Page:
I don't want to spoil the ending of this ornithological cliffhanger, but Dooley gets his 700. His 700th bird for the year was a tiny, brightly colored sparrow-like bird known as a Blue-faced parrot finch. Notoriously difficult to pin down, nomadic and wily, parrot finches feed in long grass in clearings in rainforests. One would imagine that they would be doing well, given how much rainforest is being cleared around the world, but parrot-finches are declining. They are very particular and like only tiny clearings in very good, pristine forests. When I was in the Philippines, working on a film about Imelda Marcos, I remember reading about a filipino parrot finch with habits even less-well-known than those of the Blue-faced. It hadn't been reliably seen in years, and even to go to the district where it might conceivably occur meant risking kidnapping at the hands of Maoist separatist guerillas. I didn't try to see it. Dooley saw his Blue-faced on Mt. Lewis in northern Queensland, which has comparatively few guerillas, and as I am in the neighborhood I thought I would stop by and visit the site, being that it is now obviously of immense historical significance. I also hoped to see Tooth-billed and Golden bowerbirds, Mountain thornbill, Gray-headed robin, Bower's shrike-thrush, the aforementioned Atherton's scrubwren, Chowchilla, and Fernwren, these being the crucial species to "get" here, as they all live only in a small area of mountainous coastal rainforest in this enormous state. They are known collectively as the "wet tropical endemics."

The entrance to the Mt. Lewis refuge. If only we had tropical rainforest like this in my Brooklyn!

The bird is known to hang out at one particular clearing in the forest, near the summit of Mt. Lewis, a couple of hours north of Cairns, which was the answer we were looking for in the quiz in the previous blog entry. Dooley claims to have been particularly excited to see the parrot-finch not only because it was to be number 700, but because he had failed to find the unreliable little beast on previous occasions. It was, therefore, a "life bird" as well as a "year bird." With one week left in the year, he wrote:

"Over fifteen years I'd made the pilgrimage to Mount Lewis on five separate occasions. Each one had seen me return with an empty space on the checklist. Others had been seeing them recently at the famous clearing but there had only been one or two and they had been very difficult to get onto.
"I rose before dawn on the morning of Christmas Eve, determined that this time it would be different.... Bleary eyed I drove up the mountain and parked the car at the concrete causeway where a party of Red-browed finches were feeding. The parrot-finches will supposedly forage with the Red-broweds, but not this time.... I tremulously walked the rest of the way to the clearing. Again there were more Red-broweds, again no Blue-faced."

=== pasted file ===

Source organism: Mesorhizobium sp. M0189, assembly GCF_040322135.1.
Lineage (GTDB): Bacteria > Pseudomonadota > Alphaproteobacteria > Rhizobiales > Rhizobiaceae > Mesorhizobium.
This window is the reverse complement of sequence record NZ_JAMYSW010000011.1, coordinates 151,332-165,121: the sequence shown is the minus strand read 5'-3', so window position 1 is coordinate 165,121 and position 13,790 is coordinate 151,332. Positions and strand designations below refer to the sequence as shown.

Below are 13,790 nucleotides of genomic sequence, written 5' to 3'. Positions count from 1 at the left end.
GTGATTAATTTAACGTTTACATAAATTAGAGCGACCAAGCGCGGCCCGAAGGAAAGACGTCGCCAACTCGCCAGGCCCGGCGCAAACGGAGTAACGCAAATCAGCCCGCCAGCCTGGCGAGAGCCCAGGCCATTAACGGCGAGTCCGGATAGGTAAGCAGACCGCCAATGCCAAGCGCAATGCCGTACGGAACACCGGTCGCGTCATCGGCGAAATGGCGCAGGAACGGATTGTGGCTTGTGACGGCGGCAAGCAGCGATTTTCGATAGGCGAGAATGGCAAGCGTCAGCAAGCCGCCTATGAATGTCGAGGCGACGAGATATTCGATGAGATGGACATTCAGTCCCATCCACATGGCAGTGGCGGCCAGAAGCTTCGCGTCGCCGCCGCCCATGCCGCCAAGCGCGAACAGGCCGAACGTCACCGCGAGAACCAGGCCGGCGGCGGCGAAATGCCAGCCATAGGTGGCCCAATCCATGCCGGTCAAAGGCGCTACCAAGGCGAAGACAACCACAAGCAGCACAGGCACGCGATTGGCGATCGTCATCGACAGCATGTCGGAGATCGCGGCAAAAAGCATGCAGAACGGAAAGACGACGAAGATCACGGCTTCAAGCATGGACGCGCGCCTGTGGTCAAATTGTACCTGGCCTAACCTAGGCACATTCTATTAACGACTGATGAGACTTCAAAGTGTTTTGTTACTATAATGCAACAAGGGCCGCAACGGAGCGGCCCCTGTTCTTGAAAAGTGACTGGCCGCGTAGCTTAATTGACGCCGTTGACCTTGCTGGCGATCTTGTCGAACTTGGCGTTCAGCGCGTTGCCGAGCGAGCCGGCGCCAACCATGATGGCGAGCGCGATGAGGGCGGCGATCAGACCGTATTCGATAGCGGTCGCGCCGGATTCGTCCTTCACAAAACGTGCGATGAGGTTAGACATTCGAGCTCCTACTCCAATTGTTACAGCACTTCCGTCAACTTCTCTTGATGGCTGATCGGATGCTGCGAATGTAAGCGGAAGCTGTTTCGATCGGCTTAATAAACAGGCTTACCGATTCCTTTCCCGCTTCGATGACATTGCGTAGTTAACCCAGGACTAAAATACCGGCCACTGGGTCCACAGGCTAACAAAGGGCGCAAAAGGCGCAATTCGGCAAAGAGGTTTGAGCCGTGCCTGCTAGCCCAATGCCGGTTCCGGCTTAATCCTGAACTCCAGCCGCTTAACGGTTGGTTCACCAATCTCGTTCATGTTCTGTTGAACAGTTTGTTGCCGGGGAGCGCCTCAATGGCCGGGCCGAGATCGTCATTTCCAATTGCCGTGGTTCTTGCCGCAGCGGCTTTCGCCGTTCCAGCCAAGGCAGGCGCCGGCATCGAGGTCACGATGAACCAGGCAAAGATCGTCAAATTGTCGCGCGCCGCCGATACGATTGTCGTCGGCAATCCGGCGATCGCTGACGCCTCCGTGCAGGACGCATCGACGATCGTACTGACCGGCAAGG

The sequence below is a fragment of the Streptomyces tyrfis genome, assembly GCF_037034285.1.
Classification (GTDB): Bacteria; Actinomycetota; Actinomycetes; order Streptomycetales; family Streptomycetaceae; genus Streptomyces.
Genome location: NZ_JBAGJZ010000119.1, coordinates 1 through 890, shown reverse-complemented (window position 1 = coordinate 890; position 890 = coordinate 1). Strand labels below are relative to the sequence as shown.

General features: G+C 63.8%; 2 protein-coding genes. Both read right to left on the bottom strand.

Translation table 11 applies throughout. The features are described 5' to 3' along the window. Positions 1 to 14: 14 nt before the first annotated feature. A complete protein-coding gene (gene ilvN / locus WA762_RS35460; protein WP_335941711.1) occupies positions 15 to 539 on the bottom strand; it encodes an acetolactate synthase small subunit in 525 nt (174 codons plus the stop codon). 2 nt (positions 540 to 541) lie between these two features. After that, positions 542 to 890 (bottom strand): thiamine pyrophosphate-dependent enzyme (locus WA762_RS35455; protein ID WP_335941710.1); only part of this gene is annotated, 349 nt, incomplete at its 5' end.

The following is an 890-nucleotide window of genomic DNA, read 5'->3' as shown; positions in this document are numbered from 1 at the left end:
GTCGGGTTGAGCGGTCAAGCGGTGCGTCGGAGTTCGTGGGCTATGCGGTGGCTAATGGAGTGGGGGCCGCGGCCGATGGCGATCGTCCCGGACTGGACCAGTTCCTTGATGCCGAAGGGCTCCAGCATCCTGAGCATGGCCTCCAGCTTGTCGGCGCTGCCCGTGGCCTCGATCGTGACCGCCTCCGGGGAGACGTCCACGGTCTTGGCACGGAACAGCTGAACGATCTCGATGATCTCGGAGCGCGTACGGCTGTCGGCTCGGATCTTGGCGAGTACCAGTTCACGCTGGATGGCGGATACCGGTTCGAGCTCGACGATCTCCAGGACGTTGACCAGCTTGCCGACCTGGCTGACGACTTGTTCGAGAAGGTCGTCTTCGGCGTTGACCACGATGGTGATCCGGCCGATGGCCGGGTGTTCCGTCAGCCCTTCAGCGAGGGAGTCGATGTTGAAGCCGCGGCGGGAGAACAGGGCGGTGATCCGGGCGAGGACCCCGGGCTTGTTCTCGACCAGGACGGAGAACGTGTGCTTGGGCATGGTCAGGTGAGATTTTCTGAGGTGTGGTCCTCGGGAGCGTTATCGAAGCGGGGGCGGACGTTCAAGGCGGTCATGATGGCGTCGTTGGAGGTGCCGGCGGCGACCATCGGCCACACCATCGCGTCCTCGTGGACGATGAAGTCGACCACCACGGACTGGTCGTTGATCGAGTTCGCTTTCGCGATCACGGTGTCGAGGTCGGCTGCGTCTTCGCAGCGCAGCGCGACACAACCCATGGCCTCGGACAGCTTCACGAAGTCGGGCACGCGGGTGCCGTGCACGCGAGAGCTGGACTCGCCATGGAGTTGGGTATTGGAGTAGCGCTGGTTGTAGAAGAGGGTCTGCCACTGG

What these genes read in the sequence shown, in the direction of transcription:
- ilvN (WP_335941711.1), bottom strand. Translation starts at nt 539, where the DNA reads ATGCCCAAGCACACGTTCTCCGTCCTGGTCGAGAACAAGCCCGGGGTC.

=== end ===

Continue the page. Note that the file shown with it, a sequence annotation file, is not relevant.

My God, Dooley, put me out of my misery, I can't stand the tension.

"After a couple of minutes I thought I saw something a bit bigger fly down to the base of the grass. I could see one stalk of grass waving about far more wildly than the ones the red-browed finches were perched on. This had to be it. Slowly the bird on the grass stem moved up towards the waving seed-head. Like a fisherman who can tell by the strength of the tug on the line that he's got something good, I knew this was the business. Suddenly the bird popped into view. Plump, bright green body, blue face, red rump: a Blue-faced parrot finch, bird number 700."

Trying to have this experience for myself (this is about me, not about Dooley), I drove after dawn up the slick clay road, through spectacular tropical Australian rainforest, watching the odometer tick off the tenths. The critical clearing is 11.6 kilometers up the mountain from the main road, as any fool who can Google should know. Probably 90% of the birders on the world circuit who have the parrot-finch on their list have seen it in this exact spot. Not me. I saw it well before there, at about the 8 kilometer mark, when an explosion of small birds burst out of a minuscule patch of roadside grasses. Does that make mine better than yours? Directly in front of me, before I had so much as gotten out of the car, a blue-faced parrot finch perched on the branch of a bush overhanging the road. Even through the rental car windscreen I could appreciate the brilliant grassy green body, crimson, pointed, parrot-like tail and the cobalt blue, almost Yves Klein head. The parrot finch is quite a little number. I jammed the car into park, turned it off, and eased the door open gently, while rooting around on the seat next to me for the binoculars, never taking my eyes off the bird. I slipped out and got a bead on it through the bins. Slowly I approached, flushing more birds, which whirred up into the bushes and peered around. Suddenly I was surrounded by parrot-finches, a pestilential plague of them. It made me wish I had brought a squash racquet, to swat my way through. There were four in all.